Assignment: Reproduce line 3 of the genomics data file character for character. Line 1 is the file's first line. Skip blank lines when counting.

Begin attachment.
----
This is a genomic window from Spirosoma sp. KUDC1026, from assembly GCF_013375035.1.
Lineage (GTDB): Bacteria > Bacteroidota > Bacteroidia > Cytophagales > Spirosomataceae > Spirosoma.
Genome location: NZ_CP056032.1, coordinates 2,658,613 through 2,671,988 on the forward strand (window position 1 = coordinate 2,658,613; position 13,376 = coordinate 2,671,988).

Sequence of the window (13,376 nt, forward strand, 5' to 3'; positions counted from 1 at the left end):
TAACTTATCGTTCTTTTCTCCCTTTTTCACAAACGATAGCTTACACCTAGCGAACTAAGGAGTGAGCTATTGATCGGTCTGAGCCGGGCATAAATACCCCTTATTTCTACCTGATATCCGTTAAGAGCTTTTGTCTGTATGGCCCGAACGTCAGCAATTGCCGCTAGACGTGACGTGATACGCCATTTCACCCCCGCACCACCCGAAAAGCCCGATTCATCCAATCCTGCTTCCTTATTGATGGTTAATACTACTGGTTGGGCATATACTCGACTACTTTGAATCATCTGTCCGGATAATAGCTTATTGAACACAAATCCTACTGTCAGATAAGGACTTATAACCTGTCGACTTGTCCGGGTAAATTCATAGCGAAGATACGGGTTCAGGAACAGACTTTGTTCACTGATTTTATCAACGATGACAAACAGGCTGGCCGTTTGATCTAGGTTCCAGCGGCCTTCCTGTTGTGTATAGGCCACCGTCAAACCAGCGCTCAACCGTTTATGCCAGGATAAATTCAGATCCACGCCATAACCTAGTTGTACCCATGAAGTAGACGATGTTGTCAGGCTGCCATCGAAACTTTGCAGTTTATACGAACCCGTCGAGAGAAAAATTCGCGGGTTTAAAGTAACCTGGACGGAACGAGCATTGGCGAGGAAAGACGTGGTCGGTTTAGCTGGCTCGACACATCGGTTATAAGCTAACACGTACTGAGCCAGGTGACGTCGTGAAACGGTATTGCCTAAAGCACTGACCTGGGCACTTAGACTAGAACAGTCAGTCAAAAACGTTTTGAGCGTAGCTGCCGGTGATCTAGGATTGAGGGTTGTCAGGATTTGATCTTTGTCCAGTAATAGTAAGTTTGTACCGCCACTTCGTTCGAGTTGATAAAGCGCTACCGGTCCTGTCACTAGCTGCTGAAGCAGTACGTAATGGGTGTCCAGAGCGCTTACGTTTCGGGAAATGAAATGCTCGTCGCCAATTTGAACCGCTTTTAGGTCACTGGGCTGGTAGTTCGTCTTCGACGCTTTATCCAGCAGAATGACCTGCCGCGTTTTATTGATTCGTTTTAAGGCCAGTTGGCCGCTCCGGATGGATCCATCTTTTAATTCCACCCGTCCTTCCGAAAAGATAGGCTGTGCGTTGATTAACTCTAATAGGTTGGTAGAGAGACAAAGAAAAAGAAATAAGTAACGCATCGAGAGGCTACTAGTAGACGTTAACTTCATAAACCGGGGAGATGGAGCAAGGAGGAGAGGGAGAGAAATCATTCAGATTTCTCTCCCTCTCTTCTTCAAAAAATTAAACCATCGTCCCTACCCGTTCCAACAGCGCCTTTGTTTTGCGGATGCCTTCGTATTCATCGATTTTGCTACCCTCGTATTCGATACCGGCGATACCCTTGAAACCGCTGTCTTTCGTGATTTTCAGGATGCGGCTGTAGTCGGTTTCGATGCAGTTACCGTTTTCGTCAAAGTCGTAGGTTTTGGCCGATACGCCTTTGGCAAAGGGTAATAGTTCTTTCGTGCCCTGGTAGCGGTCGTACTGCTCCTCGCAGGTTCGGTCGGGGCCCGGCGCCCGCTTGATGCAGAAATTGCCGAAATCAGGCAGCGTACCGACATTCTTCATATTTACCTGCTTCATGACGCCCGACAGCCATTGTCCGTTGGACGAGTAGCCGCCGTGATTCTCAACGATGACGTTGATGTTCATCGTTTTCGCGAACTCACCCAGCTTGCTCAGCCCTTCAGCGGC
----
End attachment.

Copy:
Genome location: NZ_CP056032.1, coordinates 2,658,613 through 2,671,988 on the forward strand (window position 1 = coordinate 2,658,613; position 13,376 = coordinate 2,671,988).